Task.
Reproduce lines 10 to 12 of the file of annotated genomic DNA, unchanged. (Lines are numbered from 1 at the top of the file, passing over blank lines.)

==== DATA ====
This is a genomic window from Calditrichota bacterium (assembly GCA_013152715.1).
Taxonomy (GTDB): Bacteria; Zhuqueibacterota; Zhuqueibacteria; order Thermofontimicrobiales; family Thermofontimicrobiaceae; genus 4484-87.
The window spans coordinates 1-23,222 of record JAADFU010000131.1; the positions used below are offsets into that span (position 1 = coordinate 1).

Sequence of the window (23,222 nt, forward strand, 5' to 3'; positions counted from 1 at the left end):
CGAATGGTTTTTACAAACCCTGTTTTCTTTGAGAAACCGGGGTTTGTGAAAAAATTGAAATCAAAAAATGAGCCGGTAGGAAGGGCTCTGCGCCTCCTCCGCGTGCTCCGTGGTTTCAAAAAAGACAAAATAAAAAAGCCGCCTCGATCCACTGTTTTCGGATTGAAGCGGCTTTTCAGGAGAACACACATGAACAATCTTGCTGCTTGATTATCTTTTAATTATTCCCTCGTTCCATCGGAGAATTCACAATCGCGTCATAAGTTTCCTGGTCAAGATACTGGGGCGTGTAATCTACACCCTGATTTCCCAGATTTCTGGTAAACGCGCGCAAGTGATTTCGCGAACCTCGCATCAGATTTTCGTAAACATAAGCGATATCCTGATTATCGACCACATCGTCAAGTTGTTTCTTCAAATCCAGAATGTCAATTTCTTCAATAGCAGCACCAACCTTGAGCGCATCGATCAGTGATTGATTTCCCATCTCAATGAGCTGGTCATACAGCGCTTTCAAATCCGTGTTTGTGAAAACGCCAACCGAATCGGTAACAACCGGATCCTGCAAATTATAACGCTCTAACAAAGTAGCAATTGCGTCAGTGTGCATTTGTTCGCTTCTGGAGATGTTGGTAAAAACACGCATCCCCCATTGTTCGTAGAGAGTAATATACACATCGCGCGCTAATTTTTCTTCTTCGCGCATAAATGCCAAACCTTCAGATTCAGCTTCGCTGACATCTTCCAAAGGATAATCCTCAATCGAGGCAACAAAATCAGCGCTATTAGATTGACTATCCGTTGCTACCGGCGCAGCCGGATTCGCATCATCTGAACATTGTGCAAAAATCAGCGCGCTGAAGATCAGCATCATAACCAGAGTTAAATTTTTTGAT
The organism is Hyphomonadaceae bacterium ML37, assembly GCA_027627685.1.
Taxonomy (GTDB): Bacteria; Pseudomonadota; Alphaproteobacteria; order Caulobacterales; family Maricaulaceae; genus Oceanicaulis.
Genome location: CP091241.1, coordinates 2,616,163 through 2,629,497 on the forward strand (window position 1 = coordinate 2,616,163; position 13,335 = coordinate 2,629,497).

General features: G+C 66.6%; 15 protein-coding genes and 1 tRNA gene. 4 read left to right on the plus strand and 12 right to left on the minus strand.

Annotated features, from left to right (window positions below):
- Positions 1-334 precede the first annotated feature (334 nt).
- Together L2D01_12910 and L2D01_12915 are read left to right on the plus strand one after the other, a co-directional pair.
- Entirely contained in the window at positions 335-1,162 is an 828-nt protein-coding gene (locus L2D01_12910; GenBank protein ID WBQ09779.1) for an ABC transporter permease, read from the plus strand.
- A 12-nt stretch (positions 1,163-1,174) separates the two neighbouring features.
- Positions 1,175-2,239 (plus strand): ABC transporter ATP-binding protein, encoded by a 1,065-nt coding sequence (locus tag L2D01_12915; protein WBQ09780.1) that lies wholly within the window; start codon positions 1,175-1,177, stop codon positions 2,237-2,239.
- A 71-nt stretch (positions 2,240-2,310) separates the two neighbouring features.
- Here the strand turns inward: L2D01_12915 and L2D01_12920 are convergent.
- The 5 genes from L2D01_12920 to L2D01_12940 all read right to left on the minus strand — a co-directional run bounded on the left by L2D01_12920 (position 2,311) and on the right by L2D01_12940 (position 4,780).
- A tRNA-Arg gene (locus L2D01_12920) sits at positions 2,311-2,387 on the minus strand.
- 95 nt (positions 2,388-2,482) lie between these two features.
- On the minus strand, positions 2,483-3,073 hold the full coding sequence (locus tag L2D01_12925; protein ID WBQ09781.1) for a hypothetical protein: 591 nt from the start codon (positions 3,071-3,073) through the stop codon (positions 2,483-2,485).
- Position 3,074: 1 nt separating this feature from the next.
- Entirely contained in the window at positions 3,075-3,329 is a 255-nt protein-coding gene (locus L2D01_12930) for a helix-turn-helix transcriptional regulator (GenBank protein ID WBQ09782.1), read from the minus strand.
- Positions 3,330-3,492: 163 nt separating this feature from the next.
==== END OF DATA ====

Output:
Annotated features, from left to right (window positions below):
- Positions 1-334 precede the first annotated feature (334 nt).
- Together L2D01_12910 and L2D01_12915 are read left to right on the plus strand one after the other, a co-directional pair.